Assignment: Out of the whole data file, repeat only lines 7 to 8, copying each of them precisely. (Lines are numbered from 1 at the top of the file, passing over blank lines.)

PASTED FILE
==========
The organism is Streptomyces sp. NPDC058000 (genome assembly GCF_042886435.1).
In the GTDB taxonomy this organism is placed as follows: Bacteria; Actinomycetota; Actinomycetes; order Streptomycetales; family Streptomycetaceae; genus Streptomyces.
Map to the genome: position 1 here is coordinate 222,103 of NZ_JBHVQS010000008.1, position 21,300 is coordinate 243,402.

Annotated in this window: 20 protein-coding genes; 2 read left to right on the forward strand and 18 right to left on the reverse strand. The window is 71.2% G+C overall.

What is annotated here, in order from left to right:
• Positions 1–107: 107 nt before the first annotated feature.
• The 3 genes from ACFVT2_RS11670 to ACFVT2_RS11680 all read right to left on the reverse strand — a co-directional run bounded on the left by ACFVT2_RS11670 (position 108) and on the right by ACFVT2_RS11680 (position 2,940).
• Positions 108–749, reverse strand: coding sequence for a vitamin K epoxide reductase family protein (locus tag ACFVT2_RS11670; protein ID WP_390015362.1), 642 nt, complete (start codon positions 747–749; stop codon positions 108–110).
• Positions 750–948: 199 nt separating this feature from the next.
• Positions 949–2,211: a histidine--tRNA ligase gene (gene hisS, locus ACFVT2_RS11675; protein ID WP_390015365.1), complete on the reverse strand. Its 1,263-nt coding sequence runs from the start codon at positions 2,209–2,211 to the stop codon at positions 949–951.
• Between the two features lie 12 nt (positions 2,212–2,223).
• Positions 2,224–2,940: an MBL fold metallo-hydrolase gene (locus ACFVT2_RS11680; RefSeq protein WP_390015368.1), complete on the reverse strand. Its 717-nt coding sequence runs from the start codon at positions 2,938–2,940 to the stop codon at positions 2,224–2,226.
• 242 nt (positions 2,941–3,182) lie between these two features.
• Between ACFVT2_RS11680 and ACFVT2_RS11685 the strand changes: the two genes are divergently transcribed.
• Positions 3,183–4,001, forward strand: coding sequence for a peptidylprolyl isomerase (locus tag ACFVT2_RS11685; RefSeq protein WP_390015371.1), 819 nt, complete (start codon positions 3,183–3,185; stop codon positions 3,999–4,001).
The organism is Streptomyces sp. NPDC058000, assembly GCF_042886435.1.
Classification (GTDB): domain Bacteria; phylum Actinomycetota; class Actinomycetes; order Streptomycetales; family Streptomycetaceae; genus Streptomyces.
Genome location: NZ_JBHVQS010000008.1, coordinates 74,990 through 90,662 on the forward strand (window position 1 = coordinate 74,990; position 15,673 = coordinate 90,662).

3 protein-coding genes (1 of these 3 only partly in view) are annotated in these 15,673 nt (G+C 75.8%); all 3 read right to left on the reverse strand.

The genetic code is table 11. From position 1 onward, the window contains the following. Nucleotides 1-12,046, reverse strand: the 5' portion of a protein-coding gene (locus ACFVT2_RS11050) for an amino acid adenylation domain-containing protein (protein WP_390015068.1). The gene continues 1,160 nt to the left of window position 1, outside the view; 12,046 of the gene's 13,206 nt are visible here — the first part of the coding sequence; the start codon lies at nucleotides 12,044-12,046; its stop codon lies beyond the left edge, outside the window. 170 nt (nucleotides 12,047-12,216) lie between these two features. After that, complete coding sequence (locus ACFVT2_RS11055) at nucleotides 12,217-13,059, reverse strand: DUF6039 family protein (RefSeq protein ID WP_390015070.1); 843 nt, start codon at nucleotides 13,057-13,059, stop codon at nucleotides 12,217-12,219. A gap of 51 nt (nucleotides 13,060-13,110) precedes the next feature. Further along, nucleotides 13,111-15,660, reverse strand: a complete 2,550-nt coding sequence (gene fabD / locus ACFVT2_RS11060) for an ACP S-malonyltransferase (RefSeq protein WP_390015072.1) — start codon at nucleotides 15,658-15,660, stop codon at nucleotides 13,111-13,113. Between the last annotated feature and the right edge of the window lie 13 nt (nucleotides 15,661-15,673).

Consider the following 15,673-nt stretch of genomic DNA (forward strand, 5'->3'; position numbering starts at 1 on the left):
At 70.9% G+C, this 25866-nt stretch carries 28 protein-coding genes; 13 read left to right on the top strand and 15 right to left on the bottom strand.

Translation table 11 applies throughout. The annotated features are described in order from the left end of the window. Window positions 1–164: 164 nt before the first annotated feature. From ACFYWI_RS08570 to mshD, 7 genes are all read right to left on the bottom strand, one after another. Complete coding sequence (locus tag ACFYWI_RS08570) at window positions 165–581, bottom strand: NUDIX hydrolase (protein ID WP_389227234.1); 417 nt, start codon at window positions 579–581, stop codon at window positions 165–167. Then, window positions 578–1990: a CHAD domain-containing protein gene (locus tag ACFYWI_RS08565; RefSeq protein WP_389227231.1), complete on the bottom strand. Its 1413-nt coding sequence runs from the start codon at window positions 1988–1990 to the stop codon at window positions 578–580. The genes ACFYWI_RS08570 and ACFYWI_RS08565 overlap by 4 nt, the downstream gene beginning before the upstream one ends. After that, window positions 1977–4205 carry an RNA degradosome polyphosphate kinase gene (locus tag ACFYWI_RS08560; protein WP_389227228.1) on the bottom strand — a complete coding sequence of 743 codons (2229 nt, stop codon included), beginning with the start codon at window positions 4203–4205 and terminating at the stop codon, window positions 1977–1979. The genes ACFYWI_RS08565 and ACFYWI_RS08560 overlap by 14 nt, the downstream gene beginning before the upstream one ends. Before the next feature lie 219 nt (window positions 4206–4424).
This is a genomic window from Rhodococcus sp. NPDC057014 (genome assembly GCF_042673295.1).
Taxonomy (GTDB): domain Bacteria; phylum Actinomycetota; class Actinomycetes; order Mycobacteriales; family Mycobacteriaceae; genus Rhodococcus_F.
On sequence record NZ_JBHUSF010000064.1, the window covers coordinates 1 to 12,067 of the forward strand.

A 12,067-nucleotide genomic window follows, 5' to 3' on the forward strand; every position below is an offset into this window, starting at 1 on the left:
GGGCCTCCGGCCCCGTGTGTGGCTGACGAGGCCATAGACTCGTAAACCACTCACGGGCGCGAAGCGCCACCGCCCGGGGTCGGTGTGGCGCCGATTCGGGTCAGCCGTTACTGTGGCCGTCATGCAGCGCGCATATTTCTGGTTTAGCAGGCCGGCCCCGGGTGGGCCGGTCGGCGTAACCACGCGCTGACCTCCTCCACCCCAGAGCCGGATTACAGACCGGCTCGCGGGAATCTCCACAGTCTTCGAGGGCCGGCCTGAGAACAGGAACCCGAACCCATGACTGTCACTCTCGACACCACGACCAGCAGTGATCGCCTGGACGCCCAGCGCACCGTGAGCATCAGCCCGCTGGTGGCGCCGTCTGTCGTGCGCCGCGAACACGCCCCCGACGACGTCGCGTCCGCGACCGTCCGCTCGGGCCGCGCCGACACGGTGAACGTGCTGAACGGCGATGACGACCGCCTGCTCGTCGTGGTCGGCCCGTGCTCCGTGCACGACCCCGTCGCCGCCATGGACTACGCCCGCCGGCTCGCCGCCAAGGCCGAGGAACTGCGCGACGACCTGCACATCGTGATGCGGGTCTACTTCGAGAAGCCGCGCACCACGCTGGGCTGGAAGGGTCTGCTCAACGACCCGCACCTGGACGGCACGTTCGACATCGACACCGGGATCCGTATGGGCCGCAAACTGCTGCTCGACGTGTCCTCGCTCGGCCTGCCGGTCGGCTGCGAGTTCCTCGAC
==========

• The 3 genes from ACFVT2_RS11670 to ACFVT2_RS11680 all read right to left on the reverse strand — a co-directional run bounded on the left by ACFVT2_RS11670 (position 108) and on the right by ACFVT2_RS11680 (position 2,940).
• Positions 108–749, reverse strand: coding sequence for a vitamin K epoxide reductase family protein (locus tag ACFVT2_RS11670; protein ID WP_390015362.1), 642 nt, complete (start codon positions 747–749; stop codon positions 108–110).